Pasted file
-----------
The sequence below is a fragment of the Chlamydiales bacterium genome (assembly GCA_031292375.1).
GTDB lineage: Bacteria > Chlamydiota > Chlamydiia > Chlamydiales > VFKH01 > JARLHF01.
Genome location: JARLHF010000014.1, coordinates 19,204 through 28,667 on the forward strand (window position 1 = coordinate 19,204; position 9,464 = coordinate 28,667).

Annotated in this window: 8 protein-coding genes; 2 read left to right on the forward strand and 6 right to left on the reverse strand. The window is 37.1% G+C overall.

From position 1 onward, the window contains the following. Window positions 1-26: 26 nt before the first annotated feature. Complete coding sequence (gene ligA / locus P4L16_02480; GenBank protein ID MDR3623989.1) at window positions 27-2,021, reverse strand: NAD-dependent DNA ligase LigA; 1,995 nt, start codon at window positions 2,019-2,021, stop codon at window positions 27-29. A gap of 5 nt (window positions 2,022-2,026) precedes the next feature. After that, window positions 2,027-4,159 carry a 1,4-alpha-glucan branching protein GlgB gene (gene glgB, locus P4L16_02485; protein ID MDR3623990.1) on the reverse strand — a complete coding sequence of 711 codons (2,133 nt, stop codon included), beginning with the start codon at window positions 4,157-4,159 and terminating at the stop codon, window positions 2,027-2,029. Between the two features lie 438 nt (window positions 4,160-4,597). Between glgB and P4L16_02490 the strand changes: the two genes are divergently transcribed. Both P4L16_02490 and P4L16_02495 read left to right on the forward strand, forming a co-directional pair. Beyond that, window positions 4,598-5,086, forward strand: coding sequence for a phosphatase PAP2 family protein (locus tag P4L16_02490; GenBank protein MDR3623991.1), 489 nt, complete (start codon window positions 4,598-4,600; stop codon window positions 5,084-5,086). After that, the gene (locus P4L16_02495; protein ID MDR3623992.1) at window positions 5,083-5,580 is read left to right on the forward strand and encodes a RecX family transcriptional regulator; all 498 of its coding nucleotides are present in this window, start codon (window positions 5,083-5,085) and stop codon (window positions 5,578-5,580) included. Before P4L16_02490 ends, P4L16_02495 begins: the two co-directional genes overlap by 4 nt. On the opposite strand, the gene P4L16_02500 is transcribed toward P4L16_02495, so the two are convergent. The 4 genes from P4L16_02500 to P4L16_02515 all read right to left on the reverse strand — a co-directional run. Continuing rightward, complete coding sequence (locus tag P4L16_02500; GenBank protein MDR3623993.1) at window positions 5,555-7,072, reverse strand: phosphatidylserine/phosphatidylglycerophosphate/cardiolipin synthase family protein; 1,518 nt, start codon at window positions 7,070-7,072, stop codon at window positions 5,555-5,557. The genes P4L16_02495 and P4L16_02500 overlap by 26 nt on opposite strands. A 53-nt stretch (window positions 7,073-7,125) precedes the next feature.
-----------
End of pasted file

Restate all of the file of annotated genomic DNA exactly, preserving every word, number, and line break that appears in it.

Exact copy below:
The sequence below is a fragment of the Chlamydiales bacterium genome (assembly GCA_031292375.1).
GTDB lineage: Bacteria > Chlamydiota > Chlamydiia > Chlamydiales > VFKH01 > JARLHF01.
Genome location: JARLHF010000014.1, coordinates 19,204 through 28,667 on the forward strand (window position 1 = coordinate 19,204; position 9,464 = coordinate 28,667).

Annotated in this window: 8 protein-coding genes; 2 read left to right on the forward strand and 6 right to left on the reverse strand. The window is 37.1% G+C overall.

From position 1 onward, the window contains the following. Window positions 1-26: 26 nt before the first annotated feature. Complete coding sequence (gene ligA / locus P4L16_02480; GenBank protein ID MDR3623989.1) at window positions 27-2,021, reverse strand: NAD-dependent DNA ligase LigA; 1,995 nt, start codon at window positions 2,019-2,021, stop codon at window positions 27-29. A gap of 5 nt (window positions 2,022-2,026) precedes the next feature. After that, window positions 2,027-4,159 carry a 1,4-alpha-glucan branching protein GlgB gene (gene glgB, locus P4L16_02485; protein ID MDR3623990.1) on the reverse strand — a complete coding sequence of 711 codons (2,133 nt, stop codon included), beginning with the start codon at window positions 4,157-4,159 and terminating at the stop codon, window positions 2,027-2,029. Between the two features lie 438 nt (window positions 4,160-4,597). Between glgB and P4L16_02490 the strand changes: the two genes are divergently transcribed. Both P4L16_02490 and P4L16_02495 read left to right on the forward strand, forming a co-directional pair. Beyond that, window positions 4,598-5,086, forward strand: coding sequence for a phosphatase PAP2 family protein (locus tag P4L16_02490; GenBank protein MDR3623991.1), 489 nt, complete (start codon window positions 4,598-4,600; stop codon window positions 5,084-5,086). After that, the gene (locus P4L16_02495; protein ID MDR3623992.1) at window positions 5,083-5,580 is read left to right on the forward strand and encodes a RecX family transcriptional regulator; all 498 of its coding nucleotides are present in this window, start codon (window positions 5,083-5,085) and stop codon (window positions 5,578-5,580) included. Before P4L16_02490 ends, P4L16_02495 begins: the two co-directional genes overlap by 4 nt. On the opposite strand, the gene P4L16_02500 is transcribed toward P4L16_02495, so the two are convergent. The 4 genes from P4L16_02500 to P4L16_02515 all read right to left on the reverse strand — a co-directional run. Continuing rightward, complete coding sequence (locus tag P4L16_02500; GenBank protein MDR3623993.1) at window positions 5,555-7,072, reverse strand: phosphatidylserine/phosphatidylglycerophosphate/cardiolipin synthase family protein; 1,518 nt, start codon at window positions 7,070-7,072, stop codon at window positions 5,555-5,557. The genes P4L16_02495 and P4L16_02500 overlap by 26 nt on opposite strands. A 53-nt stretch (window positions 7,073-7,125) precedes the next feature.